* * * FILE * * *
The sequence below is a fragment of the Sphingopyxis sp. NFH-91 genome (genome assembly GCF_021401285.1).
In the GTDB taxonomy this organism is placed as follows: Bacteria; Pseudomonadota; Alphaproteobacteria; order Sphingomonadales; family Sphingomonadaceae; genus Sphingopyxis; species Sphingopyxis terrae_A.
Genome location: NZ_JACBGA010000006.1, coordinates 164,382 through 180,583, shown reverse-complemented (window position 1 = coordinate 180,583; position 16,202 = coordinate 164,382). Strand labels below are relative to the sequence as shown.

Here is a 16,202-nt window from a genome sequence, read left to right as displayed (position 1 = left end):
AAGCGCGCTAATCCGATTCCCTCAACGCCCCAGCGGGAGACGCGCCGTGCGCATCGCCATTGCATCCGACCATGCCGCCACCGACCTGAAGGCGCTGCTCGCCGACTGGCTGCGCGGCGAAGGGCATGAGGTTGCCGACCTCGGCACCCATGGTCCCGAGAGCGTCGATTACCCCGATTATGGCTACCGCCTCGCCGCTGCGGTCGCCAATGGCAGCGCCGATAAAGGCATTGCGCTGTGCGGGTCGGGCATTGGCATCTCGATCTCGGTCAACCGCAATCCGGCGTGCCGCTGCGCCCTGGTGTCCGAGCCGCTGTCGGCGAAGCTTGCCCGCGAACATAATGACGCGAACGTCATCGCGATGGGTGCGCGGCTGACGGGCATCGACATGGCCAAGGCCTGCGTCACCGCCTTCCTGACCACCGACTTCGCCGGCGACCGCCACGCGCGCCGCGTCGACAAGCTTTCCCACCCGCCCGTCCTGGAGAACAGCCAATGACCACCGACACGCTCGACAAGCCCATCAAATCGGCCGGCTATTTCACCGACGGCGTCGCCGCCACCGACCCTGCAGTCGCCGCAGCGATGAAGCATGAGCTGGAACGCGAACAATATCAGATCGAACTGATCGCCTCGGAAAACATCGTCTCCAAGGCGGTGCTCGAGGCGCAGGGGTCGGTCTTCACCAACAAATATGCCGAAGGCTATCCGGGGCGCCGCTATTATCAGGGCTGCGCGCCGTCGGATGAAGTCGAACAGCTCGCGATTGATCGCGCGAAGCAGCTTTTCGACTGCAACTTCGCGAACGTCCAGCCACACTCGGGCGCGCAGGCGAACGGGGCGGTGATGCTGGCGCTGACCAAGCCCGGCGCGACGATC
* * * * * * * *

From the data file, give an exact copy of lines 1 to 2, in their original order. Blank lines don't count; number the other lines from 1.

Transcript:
The sequence below is a fragment of the Sphingopyxis sp. NFH-91 genome (genome assembly GCF_021401285.1).
In the GTDB taxonomy this organism is placed as follows: Bacteria; Pseudomonadota; Alphaproteobacteria; order Sphingomonadales; family Sphingomonadaceae; genus Sphingopyxis; species Sphingopyxis terrae_A.